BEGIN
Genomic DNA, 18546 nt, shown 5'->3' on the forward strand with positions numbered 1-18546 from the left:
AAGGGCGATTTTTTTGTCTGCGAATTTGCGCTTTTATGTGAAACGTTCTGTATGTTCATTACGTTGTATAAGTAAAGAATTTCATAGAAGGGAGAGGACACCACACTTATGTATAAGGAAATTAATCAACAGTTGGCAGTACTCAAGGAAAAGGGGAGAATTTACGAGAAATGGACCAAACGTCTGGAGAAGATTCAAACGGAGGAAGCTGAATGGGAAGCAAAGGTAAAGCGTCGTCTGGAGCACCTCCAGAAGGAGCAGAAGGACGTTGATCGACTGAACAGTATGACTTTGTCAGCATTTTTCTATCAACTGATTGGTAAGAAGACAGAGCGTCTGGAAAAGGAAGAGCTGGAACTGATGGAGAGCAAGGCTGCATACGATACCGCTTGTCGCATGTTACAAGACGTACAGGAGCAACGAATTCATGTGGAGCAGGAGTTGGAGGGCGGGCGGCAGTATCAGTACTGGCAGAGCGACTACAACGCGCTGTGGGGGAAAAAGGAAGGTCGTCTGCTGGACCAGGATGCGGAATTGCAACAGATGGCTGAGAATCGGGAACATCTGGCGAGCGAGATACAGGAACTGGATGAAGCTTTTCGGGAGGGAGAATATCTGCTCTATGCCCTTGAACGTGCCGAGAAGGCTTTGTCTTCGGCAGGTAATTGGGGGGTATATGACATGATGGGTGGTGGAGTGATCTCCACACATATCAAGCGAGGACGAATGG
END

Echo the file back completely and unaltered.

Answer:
Genomic DNA, 18546 nt, shown 5'->3' on the forward strand with positions numbered 1-18546 from the left:
AAGGGCGATTTTTTTGTCTGCGAATTTGCGCTTTTATGTGAAACGTTCTGTATGTTCATTACGTTGTATAAGTAAAGAATTTCATAGAAGGGAGAGGACACCACACTTATGTATAAGGAAATTAATCAACAGTTGGCAGTACTCAAGGAAAAGGGGAGAATTTACGAGAAATGGACCAAACGTCTGGAGAAGATTCAAACGGAGGAAGCTGAATGGGAAGCAAAGGTAAAGCGTCGTCTGGAGCACCTCCAGAAGGAGCAGAAGGACGTTGATCGACTGAACAGTATGACTTTGTCAGCATTTTTCTATCAACTGATTGGTAAGAAGACAGAGCGTCTGGAAAAGGAAGAGCTGGAACTGATGGAGAGCAAGGCTGCATACGATACCGCTTGTCGCATGTTACAAGACGTACAGGAGCAACGAATTCATGTGGAGCAGGAGTTGGAGGGCGGGCGGCAGTATCAGTACTGGCAGAGCGACTACAACGCGCTGTGGGGGAAAAAGGAAGGTCGTCTGCTGGACCAGGATGCGGAATTGCAACAGATGGCTGAGAATCGGGAACATCTGGCGAGCGAGATACAGGAACTGGATGAAGCTTTTCGGGAGGGAGAATATCTGCTCTATGCCCTTGAACGTGCCGAGAAGGCTTTGTCTTCGGCAGGTAATTGGGGGGTATATGACATGATGGGTGGTGGAGTGATCTCCACACATATCAAGCGAGGACGAATGG